Essentially I thought the film was brilliant, until the actor playing Georg smashed the Schobers’ large fishtank and the camera lingers on the real actual fish flopping around on the floor in distress and gasping for oxygen and the child comes in and starts screaming and crying inconsolably. This upset me in multiple ways and ruined the film for me. Firstly, and most seriously, animal cruelty is never defensible. Doing it for a film, for multiple takes, leading to the death of some of the animal actors (an industry term, not mine, but one which I use as a reminder that animals are not objects and set-dressing but living beings), is outright reprehensible. This was cause enough to ruin the film for me, and to make me unlikely to watch another Haneke film (many of which, I have now found out, contain more extreme animal cruelty and slaughter). But the sequence with the fishtank also ruined the film for me artistically. Like Ed Howard in the review quoted from above, I was totally distracted from the film out of horror and concern for the suffering for the fish, and instead began to see the whole thing much more as a production – with a set, actors, cameras, and no real consequences for any of the living beings portrayed on the screen other than the fish who died in distress. And no, I don’t care if upsetting me and shocking me was “what Haneke was trying to do”. If that is the case then it seems to be more of a strategy of shocking for the sake of shocking – or as Jason Bellamy puts it in the review cited above: “less provoking the audience as a means to an end than … provoking the audience as an end unto itself,” something backed up by a quote here from Haneke about his film Funny Games (source of original quote not given, though):  “Of course, all the rules that usually make the viewer go home happy and contented are broken in my film. There’s this unspoken rule that you can’t harm animals. What do I do? I kill the dog first thing.” I find Haneke’s decision to cause and incorporate real animal cruelty in his films not only indefensible but also… just… cheap.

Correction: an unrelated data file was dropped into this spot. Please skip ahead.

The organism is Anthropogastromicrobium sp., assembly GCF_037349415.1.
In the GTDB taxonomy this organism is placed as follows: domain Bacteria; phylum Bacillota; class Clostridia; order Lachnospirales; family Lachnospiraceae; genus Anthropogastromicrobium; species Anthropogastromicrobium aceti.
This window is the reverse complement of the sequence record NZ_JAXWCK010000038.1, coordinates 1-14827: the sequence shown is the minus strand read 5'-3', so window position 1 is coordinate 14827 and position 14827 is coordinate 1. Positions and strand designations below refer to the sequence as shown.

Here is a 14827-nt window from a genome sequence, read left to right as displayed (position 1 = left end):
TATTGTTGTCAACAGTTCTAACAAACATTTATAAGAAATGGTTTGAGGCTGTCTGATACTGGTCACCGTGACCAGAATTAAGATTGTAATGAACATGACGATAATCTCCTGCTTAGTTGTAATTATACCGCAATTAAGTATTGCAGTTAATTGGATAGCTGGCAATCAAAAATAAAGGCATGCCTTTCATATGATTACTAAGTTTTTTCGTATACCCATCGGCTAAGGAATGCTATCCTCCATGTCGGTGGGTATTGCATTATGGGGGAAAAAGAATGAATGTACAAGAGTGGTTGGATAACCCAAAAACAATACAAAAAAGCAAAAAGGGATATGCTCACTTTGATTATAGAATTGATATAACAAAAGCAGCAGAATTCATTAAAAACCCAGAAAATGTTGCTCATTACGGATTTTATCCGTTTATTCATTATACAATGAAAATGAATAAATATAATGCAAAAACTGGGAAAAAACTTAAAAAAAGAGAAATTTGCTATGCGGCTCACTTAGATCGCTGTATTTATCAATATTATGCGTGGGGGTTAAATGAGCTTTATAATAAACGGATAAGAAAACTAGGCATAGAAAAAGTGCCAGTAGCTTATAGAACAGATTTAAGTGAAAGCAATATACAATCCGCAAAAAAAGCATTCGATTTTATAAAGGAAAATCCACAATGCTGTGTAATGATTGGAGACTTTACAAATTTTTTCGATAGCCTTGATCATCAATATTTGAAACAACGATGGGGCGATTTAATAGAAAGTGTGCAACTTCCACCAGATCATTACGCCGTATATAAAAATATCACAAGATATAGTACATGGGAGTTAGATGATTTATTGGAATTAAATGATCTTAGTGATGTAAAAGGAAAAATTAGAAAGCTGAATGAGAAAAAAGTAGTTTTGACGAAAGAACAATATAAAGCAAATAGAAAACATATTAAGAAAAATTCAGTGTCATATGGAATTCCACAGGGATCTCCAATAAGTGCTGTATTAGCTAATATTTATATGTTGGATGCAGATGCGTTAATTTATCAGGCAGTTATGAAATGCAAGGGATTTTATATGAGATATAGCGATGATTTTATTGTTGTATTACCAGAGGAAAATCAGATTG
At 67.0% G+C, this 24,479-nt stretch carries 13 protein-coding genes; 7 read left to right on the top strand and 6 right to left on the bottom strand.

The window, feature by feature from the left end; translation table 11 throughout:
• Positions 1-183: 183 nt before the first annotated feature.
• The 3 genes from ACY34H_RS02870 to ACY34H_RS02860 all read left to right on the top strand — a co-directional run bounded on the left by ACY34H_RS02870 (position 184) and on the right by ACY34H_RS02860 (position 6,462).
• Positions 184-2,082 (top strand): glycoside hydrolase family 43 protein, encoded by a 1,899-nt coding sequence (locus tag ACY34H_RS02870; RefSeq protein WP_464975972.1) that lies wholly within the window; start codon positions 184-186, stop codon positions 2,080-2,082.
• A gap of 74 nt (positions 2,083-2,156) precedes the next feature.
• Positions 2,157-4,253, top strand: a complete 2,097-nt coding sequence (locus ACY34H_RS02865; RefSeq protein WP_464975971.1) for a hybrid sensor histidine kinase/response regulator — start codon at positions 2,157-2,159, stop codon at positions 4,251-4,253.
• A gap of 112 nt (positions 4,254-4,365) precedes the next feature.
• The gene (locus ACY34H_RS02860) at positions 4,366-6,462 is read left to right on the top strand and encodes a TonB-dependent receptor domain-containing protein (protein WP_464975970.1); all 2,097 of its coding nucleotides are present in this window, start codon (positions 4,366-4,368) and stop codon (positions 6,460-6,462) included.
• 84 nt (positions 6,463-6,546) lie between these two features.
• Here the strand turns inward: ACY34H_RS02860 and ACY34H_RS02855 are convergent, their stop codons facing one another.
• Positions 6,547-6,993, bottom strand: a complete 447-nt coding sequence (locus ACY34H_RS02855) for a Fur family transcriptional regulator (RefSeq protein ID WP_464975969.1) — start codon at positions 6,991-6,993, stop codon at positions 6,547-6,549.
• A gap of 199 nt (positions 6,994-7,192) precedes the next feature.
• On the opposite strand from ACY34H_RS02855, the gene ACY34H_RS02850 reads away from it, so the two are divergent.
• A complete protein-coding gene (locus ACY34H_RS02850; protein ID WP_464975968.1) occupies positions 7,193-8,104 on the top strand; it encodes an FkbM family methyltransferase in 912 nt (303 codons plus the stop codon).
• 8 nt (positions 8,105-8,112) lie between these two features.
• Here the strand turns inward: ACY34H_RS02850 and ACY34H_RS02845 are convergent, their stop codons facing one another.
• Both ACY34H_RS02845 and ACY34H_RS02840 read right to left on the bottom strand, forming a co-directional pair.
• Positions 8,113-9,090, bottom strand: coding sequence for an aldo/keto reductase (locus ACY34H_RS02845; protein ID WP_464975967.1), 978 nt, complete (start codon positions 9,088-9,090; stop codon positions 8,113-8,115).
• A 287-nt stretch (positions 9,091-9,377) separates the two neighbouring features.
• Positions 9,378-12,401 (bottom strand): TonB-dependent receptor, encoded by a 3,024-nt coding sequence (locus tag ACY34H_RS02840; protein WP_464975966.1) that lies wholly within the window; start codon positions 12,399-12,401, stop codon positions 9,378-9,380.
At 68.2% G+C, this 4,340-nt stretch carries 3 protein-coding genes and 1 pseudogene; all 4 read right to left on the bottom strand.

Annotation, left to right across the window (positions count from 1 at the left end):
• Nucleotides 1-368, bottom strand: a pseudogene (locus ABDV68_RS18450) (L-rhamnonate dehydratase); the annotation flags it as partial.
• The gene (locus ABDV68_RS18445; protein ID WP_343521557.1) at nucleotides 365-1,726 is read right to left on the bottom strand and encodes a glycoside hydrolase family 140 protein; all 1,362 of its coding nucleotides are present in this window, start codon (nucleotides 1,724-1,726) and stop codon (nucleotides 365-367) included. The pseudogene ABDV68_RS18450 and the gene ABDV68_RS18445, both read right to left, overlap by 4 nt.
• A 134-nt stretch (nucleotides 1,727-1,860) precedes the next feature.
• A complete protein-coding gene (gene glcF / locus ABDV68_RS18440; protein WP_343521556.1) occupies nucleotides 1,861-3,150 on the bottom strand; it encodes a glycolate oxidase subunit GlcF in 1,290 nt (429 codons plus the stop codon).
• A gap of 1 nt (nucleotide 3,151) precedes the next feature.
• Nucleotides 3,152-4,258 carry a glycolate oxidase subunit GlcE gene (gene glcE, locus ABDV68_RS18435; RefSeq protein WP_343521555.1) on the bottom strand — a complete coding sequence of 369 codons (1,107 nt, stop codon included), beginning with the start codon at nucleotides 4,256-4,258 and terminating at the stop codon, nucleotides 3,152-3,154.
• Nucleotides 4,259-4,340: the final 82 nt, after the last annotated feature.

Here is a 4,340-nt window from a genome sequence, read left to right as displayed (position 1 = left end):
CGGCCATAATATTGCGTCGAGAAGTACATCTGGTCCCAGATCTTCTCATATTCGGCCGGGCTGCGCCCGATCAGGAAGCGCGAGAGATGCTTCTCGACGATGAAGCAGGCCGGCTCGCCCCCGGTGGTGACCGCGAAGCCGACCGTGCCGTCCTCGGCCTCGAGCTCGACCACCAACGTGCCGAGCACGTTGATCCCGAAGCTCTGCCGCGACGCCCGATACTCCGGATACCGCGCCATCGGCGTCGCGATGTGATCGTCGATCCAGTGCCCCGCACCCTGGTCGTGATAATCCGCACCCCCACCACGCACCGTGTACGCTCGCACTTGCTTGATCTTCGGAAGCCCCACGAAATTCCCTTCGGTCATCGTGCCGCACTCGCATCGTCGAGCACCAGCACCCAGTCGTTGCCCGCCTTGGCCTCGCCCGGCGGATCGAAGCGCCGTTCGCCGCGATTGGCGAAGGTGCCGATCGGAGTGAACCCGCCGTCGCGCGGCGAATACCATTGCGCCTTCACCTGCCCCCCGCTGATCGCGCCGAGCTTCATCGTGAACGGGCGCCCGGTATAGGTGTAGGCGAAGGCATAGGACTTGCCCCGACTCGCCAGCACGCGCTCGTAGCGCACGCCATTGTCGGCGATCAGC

I don’t know, I could say more about the end, about how it was good/interesting how messy and gross and human the deaths of the family members seemed in contrast to their robotic and ordered lives. I could discuss how having Georg left till last to die and seeming the most calm about it actually made the whole thing feel more like a murder suicide and more distressing from a perspective of gendered power relations and the power relations between adults and children (not to mention humans and animals), but really I was just too disappointed and annoyed by the fishtank thing to even really engage with the rest of the film or develop these thought tangents further.

What did I learn about Austria? Apart from that they have problems with consumerism and destructive social norms in a way that is shared by most of Europe, and probably bourgeoisie all over the world, I think the case could be made that this film has something distinctly Austrian. Even though forty years separate the end of the second world war and the events of The Seventh Continent, it’s not a tremendously long time for a society to recuperate from the social diseases of Fascism and Nazism (indeed, the recent EU election results reveal a strong fascist presence in Austria even today), and struggling with repressed collective guilt seems like an effective recipe for an escape into materialism as well as strong social norms requiring everything to be ‘nice’. I’ve just started reading Elfriede Jelinek’s novel Wonderful, Wonderful Times, set in 1950s Vienna, and there are definitely strong elements of this in what I’ve read of the book so far. Whether or not this was something Haneke was going for or not, I can’t say, but that’s a bit of what I read into it anyway.